hello to you, dan. what can you tell us about this incident, dan? is there any suggestion as to who these attackers were? that there any suggestion as to who these attackers were?— attackers were? that is not clear et. attackers were? that is not clear yet- there _ attackers were? that is not clear yet- there was — attackers were? that is not clear yet. there was a _ attackers were? that is not clear yet. there was a firefight - attackers were? that is not clear yet. there was a firefight at - attackers were? that is not clear yet. there was a firefight at the l yet. there was a firefight at the airport early this morning involving afghan forces. we believe they are remnants of the afghan army that were left behind at the airport, soldiers who refused to surrender to the taliban last week and have been helping the international forces to secure the airport and process evacuees onto flights. 0ne secure the airport and process evacuees onto flights. one of those soldiers has lost his life, three have been injured, and this firefight also involved german defence forces and us soldiers, although we don't understand any of those were injured. as to who was responsible, it is still unclear. the us embassy in kabul advised its citizens to stay away from the airport and the streets around it, not just airport and the streets around it,
notjust because of the crowded scenes, but also because of enteric threat from its militants in the country. whether what has happened this morning is anything to do with that, we will have to wait and see and whether any lives have been lost in that violence. it is another indication of the threat to the evacuation operation, the challenges it faces. as we felt something was getting into a routine, starting to calm down after the chaotic scenes we have witnessed over the last week. �* �* ., . , , week. and the armed forces minister here, week. and the armed forces minister here. james — week. and the armed forces minister here, james heappey, _ week. and the armed forces minister here, james heappey, saying - week. and the armed forces minister here, james heappey, saying this - here, james heappey, saying this morning it is known that is come in his words, want to get a hit on western forces, adding to the pressure in an already chaotic situation around kabul. looking at the country more broadly, talk to us about that security situation in other parts of afghanistan. you were talking about afghan security forces who had not wanted to surrender to the taliban. there are pockets of resistance to the taliban in other
parts of afghanistan, as well. there are. in particular— parts of afghanistan, as well. there are. in particular the _ parts of afghanistan, as well. there are. in particular the region - parts of afghanistan, as well. there are. in particular the regionjust - are. in particular the regionjust north of kabul. it is a traditional stronghold of resistance, is on whether talybont was not able to wield power last time they had control of afghanistan and somewhere that hasn't yet given into them this time. they were even reports of districts around their whether taliban had gained power in the last two weeks, having been reclaimed by resistance fighters. these may be remnants of the afghan national army, that some leading political figures from the previous government, the former vice president is there in the region, trying to organise some sort of resistance force. remnants of the northern alliance, the resistance army that fought against the taliban at the time of the original us invasion in 2001, so there are reports of fighting there, but how effective that resistance can be in terms of whether they can just hold the regent they currently are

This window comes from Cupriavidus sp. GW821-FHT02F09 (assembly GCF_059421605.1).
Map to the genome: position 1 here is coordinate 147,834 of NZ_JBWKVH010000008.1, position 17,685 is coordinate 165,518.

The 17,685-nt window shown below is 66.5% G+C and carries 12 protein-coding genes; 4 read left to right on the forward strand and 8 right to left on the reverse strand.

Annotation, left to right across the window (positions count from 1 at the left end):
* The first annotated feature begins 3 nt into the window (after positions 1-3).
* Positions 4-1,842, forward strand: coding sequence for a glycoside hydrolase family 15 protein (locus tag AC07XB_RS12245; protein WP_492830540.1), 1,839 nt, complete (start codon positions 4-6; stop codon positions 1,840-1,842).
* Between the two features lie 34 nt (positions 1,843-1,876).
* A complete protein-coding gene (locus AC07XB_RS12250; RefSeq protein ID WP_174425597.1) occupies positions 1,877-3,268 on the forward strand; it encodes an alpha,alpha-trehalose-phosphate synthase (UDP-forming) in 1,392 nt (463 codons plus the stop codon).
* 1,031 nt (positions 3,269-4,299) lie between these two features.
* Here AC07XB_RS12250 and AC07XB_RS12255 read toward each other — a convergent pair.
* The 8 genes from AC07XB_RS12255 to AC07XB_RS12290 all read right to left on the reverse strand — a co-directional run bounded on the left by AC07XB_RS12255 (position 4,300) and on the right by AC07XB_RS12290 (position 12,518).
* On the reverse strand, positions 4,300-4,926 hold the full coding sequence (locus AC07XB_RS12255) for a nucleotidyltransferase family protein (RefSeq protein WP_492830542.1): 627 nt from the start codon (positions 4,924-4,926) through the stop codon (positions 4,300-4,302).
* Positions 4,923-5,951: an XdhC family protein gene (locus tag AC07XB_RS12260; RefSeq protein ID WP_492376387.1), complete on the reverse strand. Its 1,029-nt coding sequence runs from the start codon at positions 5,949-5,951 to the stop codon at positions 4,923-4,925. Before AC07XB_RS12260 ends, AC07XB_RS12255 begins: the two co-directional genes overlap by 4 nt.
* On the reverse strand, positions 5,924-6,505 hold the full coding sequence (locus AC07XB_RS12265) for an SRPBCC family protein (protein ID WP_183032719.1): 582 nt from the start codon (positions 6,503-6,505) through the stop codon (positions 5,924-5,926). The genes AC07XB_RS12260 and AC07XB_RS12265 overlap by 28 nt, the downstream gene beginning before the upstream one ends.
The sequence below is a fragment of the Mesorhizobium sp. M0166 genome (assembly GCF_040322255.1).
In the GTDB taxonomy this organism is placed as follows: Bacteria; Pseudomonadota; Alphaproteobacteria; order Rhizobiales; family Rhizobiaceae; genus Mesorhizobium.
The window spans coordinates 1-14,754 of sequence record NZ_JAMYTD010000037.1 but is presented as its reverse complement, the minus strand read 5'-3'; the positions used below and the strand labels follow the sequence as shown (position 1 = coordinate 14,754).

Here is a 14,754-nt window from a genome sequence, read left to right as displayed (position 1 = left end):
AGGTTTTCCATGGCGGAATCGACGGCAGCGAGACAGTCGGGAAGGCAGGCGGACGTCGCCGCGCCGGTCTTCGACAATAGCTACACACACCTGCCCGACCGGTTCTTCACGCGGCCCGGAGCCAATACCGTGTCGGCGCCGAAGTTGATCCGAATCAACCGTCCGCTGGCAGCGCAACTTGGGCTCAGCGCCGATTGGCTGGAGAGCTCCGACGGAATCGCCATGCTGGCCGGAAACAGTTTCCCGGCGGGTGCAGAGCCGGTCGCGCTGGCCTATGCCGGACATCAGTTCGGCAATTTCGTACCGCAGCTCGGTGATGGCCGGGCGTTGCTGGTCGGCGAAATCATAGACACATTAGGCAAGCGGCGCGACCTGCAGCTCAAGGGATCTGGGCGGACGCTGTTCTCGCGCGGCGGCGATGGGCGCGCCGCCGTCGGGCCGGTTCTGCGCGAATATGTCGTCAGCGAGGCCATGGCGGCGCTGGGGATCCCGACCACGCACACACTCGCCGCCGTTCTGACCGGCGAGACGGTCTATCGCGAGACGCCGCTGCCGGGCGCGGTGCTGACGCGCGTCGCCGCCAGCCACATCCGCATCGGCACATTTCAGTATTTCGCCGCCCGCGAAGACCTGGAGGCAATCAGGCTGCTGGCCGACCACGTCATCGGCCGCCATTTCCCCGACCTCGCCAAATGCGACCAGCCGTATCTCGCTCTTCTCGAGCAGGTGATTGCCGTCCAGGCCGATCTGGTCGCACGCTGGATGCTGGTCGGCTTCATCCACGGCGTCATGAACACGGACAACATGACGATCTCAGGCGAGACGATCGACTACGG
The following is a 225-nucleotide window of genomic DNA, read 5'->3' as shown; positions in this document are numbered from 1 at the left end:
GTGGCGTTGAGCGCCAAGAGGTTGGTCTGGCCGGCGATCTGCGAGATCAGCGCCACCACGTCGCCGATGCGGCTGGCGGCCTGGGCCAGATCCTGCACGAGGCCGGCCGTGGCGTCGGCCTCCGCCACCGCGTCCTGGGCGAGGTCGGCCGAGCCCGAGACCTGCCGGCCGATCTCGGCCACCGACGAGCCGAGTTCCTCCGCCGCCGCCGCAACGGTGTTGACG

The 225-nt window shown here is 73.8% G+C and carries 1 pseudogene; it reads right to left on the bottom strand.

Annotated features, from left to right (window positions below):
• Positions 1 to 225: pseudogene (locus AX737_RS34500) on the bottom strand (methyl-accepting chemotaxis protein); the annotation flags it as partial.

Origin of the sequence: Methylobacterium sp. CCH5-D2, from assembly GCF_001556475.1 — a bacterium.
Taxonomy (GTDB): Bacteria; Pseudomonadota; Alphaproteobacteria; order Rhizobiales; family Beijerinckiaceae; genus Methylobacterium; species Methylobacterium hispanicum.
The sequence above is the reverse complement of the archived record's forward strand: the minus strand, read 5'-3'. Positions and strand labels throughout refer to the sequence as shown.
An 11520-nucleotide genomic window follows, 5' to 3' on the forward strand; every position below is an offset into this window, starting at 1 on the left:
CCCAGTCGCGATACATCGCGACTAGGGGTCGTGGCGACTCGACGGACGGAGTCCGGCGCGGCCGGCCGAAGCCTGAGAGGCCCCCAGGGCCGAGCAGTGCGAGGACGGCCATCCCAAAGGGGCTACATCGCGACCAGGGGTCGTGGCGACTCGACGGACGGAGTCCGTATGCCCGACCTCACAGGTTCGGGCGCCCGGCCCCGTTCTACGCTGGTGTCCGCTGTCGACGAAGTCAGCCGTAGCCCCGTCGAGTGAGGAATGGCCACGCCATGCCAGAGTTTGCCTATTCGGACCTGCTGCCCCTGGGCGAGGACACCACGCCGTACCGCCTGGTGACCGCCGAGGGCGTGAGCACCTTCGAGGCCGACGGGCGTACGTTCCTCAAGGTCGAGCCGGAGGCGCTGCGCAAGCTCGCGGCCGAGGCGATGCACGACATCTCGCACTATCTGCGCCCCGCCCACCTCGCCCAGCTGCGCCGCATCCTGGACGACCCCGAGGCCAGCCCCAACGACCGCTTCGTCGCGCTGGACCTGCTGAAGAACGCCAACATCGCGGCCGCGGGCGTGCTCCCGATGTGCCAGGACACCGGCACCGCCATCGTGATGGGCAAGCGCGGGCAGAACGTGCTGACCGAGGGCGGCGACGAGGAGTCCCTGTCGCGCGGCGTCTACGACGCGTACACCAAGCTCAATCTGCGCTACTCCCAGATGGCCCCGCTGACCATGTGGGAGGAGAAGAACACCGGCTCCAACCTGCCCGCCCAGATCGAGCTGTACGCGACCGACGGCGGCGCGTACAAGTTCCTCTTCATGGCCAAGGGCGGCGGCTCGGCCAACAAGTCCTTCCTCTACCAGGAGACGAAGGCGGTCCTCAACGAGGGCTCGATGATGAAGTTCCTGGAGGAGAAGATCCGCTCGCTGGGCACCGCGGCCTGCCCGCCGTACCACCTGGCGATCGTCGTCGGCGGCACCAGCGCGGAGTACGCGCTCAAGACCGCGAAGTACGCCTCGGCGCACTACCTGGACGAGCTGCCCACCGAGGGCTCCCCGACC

keeping the taliban back from or whether they can actually extend their power and take territory back again is something we will have to wait and see in the days and weeks to come. it is unclear exactly how big that forces, how powerful, strong, well—equipped it is and what the degree of fighting is with the taliban at the moment but it illustrates the risk notjust in kabul, just to the evacuation efforts, but to the everyday lives of afghans living right across the country. of afghans living right across the count . ., ~ _, , of afghans living right across the count . ., ~ , . country. dan, thank you very much. dan johnson — country. dan, thank you very much. dan johnson monitoring _ country. dan, thank you very much. dan johnson monitoring the - dan johnson monitoring the situation. let's get more from our political correspondent nick eardley. hello to you, and as we mentioned in the introduction, the prime minister expected to ask president biden to delay withdrawing the last american forces from afghanistan. a number of factors at play in all of this decision—making. what level of influence do you think borisjohnson can bring to bear all of this? it is a really good _ can bring to bear all of this? it 3 a really good question, and to be honest we don't know the answer because we have seen over the last couple of weeks in the uk quite a
lot of frustration from government ministers and from mps about the way that president biden went about the withdrawal of american troops from afghanistan. the hope the uk government has now is that in that g7 meeting tomorrow it can put some pressure on president biden to extend the deadline by which he wants to remove us troops. he wants them out by the 31st of august, although when we heard from him last night he did hint that that was not an absolute deadline. he was prepared to discuss potentially moving that back. the reason this matters so much is because ministers in london are pretty clear that they can't do this without the us backing, both the number of troops at kabul airport and the infrastructure they have put in place around the airport. without that that the uk seems to think it just can't operate these evacuations in the same way that it is at the